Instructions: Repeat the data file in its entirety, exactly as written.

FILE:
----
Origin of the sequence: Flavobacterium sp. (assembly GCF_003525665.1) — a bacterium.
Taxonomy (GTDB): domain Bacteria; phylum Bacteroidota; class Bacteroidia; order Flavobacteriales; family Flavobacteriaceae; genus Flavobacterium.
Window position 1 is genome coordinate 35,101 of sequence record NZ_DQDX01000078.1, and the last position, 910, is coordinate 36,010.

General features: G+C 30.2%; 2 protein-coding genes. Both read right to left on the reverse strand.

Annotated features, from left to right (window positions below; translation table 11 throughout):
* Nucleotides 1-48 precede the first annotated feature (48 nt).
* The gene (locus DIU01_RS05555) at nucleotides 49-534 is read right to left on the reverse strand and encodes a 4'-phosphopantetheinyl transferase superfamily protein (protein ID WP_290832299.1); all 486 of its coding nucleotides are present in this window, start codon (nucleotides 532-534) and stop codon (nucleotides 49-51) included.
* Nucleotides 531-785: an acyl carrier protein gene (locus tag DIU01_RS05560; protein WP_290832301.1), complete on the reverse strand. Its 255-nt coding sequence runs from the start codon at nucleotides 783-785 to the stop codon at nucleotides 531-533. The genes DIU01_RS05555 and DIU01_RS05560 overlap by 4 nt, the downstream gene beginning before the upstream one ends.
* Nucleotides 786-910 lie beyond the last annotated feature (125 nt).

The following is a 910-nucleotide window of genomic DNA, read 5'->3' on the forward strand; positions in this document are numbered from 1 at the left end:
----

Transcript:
Origin of the sequence: Flavobacterium sp. (assembly GCF_003525665.1) — a bacterium.
Taxonomy (GTDB): domain Bacteria; phylum Bacteroidota; class Bacteroidia; order Flavobacteriales; family Flavobacteriaceae; genus Flavobacterium.
Window position 1 is genome coordinate 35,101 of sequence record NZ_DQDX01000078.1, and the last position, 910, is coordinate 36,010.

General features: G+C 30.2%; 2 protein-coding genes. Both read right to left on the reverse strand.

Annotated features, from left to right (window positions below; translation table 11 throughout):
* Nucleotides 1-48 precede the first annotated feature (48 nt).
* The gene (locus DIU01_RS05555) at nucleotides 49-534 is read right to left on the reverse strand and encodes a 4'-phosphopantetheinyl transferase superfamily protein (protein ID WP_290832299.1); all 486 of its coding nucleotides are present in this window, start codon (nucleotides 532-534) and stop codon (nucleotides 49-51) included.
* Nucleotides 531-785: an acyl carrier protein gene (locus tag DIU01_RS05560; protein WP_290832301.1), complete on the reverse strand. Its 255-nt coding sequence runs from the start codon at nucleotides 783-785 to the stop codon at nucleotides 531-533. The genes DIU01_RS05555 and DIU01_RS05560 overlap by 4 nt, the downstream gene beginning before the upstream one ends.
* Nucleotides 786-910 lie beyond the last annotated feature (125 nt).

The following is a 910-nucleotide window of genomic DNA, read 5'->3' on the forward strand; positions in this document are numbered from 1 at the left end: